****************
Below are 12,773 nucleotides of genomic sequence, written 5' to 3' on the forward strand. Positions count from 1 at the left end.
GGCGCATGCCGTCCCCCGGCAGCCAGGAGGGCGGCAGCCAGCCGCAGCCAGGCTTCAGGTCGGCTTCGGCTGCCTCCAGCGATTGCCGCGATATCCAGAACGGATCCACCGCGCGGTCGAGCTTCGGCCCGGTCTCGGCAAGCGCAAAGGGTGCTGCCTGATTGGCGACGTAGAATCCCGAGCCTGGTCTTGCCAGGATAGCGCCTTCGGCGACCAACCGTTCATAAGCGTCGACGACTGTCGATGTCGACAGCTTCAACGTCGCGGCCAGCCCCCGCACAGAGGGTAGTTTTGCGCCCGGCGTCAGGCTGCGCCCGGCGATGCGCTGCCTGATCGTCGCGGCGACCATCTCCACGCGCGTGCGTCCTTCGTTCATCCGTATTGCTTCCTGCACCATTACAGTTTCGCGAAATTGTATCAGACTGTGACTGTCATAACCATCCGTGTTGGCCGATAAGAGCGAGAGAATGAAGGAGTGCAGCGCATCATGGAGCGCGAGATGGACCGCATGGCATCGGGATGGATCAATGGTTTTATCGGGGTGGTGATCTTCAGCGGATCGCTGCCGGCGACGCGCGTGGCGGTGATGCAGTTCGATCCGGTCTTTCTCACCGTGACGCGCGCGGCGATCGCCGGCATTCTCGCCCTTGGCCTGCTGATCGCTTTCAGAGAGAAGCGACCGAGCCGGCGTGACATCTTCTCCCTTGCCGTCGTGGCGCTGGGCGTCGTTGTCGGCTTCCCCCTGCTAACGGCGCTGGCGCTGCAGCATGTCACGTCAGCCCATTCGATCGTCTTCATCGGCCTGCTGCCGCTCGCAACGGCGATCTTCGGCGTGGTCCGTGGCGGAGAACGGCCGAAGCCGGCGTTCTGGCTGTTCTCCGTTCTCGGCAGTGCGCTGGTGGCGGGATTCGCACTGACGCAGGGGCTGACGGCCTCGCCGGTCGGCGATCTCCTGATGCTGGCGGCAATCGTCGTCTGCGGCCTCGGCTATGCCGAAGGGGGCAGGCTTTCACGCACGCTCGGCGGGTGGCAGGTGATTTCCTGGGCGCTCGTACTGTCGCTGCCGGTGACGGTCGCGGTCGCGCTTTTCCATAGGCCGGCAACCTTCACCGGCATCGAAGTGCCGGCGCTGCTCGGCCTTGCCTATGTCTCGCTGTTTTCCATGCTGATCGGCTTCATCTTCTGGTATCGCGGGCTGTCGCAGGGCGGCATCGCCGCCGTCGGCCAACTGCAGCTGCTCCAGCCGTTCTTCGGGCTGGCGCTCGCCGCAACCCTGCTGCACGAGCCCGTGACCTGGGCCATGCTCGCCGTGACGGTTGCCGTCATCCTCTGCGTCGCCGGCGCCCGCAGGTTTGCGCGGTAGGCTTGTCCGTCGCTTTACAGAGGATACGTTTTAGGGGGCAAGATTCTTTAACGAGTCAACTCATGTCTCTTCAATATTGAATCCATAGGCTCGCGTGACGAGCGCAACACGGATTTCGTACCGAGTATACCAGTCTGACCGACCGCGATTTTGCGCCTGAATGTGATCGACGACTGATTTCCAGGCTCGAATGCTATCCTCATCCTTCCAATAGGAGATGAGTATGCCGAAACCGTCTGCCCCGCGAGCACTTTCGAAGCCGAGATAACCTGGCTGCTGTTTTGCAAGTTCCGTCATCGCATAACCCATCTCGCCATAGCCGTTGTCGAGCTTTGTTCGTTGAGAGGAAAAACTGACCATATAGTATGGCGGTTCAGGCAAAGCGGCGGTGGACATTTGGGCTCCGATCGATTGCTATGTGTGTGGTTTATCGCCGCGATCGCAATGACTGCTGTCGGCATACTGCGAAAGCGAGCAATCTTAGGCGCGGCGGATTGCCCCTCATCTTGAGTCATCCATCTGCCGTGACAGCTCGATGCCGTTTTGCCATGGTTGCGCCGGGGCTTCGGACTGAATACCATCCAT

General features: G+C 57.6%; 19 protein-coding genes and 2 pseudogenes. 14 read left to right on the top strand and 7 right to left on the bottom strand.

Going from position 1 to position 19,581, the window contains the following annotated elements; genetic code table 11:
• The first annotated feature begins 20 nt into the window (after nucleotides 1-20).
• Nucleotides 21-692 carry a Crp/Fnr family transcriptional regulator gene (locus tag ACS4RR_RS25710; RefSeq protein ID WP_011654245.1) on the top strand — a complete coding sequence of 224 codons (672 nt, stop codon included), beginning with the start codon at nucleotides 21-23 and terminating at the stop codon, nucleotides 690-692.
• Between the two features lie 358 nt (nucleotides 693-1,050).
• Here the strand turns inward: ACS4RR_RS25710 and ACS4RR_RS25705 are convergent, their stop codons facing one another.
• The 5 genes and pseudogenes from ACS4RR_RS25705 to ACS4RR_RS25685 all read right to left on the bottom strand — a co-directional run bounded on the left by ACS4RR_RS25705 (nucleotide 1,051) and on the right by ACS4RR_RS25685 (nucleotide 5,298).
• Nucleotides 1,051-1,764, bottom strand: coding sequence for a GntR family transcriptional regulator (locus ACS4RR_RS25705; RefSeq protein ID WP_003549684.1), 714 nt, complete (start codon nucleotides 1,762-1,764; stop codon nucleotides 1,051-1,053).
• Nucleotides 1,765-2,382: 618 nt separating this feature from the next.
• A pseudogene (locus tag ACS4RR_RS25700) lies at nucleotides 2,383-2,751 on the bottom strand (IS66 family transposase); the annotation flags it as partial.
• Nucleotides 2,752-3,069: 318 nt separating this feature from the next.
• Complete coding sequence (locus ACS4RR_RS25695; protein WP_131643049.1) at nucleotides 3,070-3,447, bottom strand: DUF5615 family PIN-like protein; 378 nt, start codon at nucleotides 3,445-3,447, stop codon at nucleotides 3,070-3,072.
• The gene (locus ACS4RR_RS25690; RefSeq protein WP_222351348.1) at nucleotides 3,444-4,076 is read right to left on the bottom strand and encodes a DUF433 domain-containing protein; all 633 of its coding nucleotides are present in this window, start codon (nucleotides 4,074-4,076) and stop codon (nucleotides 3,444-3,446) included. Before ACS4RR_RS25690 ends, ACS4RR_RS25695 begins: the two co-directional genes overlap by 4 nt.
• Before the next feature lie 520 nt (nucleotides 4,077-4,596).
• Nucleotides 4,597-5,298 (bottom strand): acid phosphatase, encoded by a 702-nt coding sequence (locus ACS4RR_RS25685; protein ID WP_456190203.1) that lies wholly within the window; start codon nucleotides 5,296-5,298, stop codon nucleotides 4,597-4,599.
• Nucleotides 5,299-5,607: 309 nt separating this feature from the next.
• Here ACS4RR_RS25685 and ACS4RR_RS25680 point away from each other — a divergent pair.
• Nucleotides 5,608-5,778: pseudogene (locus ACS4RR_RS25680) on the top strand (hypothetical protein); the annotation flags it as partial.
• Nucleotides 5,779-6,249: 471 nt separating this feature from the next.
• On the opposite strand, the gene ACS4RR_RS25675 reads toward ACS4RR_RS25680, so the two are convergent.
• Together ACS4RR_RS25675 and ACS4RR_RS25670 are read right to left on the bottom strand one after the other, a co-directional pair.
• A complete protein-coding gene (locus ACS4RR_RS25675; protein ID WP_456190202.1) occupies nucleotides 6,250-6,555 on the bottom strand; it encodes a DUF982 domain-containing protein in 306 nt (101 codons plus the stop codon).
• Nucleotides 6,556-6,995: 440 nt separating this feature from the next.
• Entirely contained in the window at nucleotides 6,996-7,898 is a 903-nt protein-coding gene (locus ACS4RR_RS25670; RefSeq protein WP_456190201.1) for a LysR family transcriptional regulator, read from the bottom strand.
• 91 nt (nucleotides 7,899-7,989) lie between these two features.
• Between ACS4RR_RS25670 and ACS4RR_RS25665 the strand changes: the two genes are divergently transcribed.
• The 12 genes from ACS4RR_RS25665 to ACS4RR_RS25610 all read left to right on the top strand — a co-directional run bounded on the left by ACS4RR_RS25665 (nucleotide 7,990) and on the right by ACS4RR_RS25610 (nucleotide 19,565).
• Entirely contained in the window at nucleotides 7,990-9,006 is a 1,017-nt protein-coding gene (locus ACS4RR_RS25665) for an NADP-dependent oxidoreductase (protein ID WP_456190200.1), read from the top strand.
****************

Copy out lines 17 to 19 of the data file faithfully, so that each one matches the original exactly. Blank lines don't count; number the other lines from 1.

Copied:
• Nucleotides 4,597-5,298 (bottom strand): acid phosphatase, encoded by a 702-nt coding sequence (locus ACS4RR_RS25685; protein ID WP_456190203.1) that lies wholly within the window; start codon nucleotides 5,296-5,298, stop codon nucleotides 4,597-4,599.
• Nucleotides 5,299-5,607: 309 nt separating this feature from the next.
• Here ACS4RR_RS25685 and ACS4RR_RS25680 point away from each other — a divergent pair.